Credentials: BA from University of California, Irvine
40 years experience teaching and playing piano
How it evolved:
I have been teaching piano intermittently for the past forty years in between raising a family of six children. About six years ago I encountered research indicating that the optimal time for the brain to develop musical skills is between the ages of two through six. I realized that teaching children in this age-range would require a new approach since most beginner books focus on teaching readers ages six or above. I began to use large print color-coded music to help pre-reading students play the keyboard.
I found that their interest in playing the piano was greatly increased when I included recognizable folk and classical music. Individual initiative was sufficient incentive for each student to remove the colored markers that initially identified the letter names of the keys. This method had the great benefit of allowing each student to self-regulate the rate of progress. The use of an increasing number of black notes was also based on individual readiness and completed the transition to the Faber Level One books.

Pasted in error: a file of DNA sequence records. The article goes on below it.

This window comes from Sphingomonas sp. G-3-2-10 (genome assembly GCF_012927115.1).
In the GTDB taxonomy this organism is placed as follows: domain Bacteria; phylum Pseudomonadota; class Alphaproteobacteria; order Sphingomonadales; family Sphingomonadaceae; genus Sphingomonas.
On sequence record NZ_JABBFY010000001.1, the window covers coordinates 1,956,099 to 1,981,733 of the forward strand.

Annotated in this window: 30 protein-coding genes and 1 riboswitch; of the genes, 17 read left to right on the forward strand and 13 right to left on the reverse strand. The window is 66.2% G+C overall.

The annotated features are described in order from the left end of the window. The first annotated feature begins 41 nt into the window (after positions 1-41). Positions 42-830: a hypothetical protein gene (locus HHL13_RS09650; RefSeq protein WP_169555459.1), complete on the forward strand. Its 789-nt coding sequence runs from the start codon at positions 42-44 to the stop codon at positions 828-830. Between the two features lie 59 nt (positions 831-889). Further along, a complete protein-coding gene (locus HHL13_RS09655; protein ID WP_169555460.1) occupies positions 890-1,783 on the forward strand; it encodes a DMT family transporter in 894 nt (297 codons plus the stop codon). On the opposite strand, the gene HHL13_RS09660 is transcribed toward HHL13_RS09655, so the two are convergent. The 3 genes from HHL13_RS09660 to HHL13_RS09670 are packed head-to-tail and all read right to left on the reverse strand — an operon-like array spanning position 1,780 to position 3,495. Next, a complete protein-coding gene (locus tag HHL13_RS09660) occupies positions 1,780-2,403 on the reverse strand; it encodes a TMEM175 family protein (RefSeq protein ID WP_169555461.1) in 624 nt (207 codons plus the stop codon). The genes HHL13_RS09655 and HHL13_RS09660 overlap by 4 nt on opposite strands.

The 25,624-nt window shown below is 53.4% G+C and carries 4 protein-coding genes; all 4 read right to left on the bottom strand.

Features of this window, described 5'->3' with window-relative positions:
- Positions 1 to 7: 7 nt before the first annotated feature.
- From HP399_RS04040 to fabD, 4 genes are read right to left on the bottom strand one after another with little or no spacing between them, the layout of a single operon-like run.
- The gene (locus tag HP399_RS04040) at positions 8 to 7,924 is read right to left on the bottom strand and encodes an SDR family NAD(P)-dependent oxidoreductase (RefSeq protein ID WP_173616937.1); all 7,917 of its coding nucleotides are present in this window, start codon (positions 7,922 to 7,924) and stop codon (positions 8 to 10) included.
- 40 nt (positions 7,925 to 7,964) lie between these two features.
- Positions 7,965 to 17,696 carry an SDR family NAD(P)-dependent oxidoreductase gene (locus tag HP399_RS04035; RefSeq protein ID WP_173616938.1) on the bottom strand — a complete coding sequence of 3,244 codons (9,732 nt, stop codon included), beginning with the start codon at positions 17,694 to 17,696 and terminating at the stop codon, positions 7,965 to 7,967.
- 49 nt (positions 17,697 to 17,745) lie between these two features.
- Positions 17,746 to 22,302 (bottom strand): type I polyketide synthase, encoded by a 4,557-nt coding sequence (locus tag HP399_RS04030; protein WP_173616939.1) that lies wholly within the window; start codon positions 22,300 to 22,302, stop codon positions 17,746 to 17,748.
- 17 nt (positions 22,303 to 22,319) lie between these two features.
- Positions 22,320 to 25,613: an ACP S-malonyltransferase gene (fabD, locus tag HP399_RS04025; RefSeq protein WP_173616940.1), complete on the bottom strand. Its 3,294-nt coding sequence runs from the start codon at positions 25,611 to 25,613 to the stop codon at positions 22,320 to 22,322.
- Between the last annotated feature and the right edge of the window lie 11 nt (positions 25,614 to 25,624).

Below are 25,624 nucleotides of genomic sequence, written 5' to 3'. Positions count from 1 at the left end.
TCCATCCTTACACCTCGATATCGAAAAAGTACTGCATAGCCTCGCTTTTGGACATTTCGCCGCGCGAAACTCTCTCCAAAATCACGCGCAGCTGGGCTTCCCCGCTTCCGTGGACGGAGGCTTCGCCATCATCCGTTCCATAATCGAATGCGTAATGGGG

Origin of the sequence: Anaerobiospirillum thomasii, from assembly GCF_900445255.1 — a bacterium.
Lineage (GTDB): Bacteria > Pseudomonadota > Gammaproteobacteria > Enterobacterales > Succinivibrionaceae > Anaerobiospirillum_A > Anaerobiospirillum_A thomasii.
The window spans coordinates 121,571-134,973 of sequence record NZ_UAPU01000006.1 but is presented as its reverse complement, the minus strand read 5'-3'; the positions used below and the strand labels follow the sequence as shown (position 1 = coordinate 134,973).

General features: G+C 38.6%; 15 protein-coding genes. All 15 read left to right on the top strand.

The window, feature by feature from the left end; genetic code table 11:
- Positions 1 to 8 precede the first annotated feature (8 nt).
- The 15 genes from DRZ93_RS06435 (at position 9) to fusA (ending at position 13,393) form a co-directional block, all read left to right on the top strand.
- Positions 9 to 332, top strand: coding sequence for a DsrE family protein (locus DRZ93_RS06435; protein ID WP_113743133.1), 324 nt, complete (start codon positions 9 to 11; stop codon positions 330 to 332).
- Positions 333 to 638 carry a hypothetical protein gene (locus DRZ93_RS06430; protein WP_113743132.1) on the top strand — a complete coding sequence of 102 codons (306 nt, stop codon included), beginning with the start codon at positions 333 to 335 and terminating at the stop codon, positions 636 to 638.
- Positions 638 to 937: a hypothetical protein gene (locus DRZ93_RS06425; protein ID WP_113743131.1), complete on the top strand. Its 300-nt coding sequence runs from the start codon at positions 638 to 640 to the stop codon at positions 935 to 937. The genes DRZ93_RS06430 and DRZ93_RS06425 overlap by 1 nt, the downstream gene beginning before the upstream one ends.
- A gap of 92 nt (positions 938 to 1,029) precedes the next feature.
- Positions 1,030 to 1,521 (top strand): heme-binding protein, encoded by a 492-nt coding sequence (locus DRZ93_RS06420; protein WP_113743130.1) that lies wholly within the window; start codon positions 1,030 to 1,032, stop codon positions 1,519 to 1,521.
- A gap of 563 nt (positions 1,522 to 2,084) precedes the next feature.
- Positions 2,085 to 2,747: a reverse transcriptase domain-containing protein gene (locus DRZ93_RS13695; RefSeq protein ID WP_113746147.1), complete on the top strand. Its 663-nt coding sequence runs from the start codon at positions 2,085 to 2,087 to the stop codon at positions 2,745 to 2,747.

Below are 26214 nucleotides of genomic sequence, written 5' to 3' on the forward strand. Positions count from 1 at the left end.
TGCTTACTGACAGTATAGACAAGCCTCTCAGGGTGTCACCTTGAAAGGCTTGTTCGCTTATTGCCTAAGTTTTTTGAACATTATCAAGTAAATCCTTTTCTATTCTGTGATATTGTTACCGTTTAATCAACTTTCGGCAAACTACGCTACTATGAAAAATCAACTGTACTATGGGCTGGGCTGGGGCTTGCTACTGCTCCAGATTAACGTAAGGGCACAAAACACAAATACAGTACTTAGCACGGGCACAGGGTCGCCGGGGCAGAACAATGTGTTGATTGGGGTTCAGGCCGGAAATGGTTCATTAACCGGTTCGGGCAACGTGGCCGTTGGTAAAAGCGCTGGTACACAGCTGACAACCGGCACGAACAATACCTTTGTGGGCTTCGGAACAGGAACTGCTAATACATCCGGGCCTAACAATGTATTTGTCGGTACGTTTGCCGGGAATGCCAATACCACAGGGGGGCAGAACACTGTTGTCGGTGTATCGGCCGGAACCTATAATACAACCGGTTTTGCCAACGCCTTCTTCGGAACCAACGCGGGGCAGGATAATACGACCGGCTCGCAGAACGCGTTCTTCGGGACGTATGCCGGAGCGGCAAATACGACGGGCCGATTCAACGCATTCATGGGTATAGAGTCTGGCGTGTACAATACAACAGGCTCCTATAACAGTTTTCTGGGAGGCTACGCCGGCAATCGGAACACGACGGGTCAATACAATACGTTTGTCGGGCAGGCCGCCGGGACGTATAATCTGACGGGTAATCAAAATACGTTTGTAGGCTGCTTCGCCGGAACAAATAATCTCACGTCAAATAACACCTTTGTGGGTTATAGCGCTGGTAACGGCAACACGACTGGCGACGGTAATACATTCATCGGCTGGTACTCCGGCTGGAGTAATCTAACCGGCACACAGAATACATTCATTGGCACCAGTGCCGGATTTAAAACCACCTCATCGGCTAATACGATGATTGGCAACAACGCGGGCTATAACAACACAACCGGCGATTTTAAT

I found that as I was able to fine-tune this method it became accessible to students as young as two or three years old. I was asked to try the method with a severely autistic student and was pleased that within one year of beginning lessons he was able to read and play a Christmas carol for his therapist. This opened up the opportunity to successfully teach other students with autism spectrum disorder. I find this is one of the most gratifying aspects of my work with Pelican Piano. Teaching piano is a supremely satisfying career and teaching with the Pelican Piano method enhances lesson enjoyment for both teacher and student.